Alternative education programmes are often seen as ‘other’ to the mainstream or regular school (Gale and Densmore, 2000, Mills and McGregor, 2013). The dominant model operates as the norm, against which any other kind of option is seen as not only different but also somehow lesser, inferior, deviant (Valencia, 1997, Slee, 2011). The stigma of alternative is not just confined to the types of schooling; there are also reports of students who experience stigmatization from being and working in alternative education (McNulty and Roseboro, 2009).
One way to avoid the ‘othering’ and stigma of institutions is to employ a different framing – perhaps that of traditional rather than mainstream schooling – against which alternatives can be seen as innovative (Raywid 1994, Heinrich 2005 and Kellmayer 1995 all opt for this). Some Australian programmes speak not of alternative education but of ‘flexible learning choices’, a term take from the distance and open learning field. This terminology places the emphasis on the difference in mode of learning, rather than on any notion of the population served or their prior educational attainment. The Bill and Melinda Gates Foundation (undated) suggest that an educational system should consist of four types of mainstream schools, rather than one which could be called mainstream and alternative. Their four types of schools are:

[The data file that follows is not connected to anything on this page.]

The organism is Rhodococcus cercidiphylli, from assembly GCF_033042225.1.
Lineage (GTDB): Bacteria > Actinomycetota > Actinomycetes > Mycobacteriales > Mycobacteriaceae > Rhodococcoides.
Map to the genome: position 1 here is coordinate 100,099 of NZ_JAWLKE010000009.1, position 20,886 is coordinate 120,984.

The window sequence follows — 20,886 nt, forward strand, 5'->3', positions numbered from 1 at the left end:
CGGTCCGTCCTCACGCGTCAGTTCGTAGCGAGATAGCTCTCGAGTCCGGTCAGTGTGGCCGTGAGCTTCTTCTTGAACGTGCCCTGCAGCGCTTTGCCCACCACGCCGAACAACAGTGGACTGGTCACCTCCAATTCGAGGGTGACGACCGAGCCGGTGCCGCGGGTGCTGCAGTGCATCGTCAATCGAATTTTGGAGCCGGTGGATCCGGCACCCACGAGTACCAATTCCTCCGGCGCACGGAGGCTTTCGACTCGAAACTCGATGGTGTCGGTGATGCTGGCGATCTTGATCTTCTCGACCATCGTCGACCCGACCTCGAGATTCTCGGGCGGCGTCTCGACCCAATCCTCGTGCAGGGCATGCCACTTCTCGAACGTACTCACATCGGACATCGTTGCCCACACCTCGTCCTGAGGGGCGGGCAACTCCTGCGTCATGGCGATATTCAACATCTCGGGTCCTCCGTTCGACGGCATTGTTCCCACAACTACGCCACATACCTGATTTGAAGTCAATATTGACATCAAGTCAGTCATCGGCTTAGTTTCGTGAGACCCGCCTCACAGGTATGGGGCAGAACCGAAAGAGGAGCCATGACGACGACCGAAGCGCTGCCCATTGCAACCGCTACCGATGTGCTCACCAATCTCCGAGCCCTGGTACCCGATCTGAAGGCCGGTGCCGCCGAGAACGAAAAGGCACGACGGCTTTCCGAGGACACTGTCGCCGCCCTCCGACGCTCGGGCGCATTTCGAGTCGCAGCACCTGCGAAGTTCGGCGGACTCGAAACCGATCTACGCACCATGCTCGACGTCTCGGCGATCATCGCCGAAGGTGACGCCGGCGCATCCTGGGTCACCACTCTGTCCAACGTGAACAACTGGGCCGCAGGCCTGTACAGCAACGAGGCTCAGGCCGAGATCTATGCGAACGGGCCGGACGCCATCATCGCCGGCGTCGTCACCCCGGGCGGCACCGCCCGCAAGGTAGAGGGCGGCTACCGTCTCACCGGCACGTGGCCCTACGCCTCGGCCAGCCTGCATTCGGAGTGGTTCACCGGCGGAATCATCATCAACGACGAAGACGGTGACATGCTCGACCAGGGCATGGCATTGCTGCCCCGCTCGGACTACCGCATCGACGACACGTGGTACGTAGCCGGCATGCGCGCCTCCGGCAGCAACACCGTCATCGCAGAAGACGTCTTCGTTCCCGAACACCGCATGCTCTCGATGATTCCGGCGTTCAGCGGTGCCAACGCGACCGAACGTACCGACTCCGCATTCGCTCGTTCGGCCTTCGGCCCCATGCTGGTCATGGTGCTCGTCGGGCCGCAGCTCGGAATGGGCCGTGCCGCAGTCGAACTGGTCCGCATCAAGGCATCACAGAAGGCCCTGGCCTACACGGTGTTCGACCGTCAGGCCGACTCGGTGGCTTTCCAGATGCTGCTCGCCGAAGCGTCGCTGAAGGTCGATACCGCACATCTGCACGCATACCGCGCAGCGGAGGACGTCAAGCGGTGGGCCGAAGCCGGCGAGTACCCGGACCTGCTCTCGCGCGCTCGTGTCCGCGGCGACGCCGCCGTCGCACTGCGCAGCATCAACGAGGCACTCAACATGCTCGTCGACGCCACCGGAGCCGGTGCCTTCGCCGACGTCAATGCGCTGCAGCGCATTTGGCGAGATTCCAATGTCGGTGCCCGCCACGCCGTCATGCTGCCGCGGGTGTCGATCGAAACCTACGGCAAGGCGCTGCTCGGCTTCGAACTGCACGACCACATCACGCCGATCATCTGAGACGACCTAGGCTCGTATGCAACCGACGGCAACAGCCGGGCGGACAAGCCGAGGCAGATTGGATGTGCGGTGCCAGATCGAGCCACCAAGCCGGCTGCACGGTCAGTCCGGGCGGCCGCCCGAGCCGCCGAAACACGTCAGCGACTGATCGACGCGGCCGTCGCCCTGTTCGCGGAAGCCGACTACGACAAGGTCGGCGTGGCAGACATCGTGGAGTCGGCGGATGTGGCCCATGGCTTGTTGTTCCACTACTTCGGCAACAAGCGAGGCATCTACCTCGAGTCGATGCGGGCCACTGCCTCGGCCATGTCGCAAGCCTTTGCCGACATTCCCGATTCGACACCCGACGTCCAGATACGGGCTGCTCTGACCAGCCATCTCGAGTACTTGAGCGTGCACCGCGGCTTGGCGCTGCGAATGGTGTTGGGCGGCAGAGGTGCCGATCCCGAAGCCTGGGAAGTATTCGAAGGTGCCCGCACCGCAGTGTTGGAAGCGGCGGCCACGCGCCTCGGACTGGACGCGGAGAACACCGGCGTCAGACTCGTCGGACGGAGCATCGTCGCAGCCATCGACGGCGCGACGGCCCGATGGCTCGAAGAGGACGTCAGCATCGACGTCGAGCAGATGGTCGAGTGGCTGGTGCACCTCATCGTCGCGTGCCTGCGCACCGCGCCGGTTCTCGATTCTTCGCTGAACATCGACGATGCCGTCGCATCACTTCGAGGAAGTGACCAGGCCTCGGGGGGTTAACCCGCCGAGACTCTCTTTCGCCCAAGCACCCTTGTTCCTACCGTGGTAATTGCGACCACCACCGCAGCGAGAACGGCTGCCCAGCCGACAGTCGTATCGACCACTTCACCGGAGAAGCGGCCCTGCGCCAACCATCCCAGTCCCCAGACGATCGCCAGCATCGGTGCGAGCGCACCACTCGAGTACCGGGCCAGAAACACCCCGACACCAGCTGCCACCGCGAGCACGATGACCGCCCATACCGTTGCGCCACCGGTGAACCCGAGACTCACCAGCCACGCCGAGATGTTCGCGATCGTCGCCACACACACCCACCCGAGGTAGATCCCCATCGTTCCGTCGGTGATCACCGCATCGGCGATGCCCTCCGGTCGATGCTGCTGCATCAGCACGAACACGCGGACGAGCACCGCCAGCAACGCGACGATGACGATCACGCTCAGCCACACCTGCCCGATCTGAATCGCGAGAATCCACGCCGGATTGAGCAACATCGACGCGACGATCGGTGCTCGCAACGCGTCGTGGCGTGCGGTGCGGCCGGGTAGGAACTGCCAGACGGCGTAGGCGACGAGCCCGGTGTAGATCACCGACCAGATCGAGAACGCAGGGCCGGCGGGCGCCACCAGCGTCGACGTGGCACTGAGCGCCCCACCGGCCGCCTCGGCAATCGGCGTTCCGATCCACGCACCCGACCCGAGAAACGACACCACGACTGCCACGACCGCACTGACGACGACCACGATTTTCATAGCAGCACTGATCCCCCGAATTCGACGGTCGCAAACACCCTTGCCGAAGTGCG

(1) academic – offering discipline based content
(2) applied – seeing the student as worker
(3) alternative – student centred learning and support
(4) affiliated – schools offering a common world view (usually faith-based)
This schema could be understood as an attempt to create parity of esteem between all four educational options.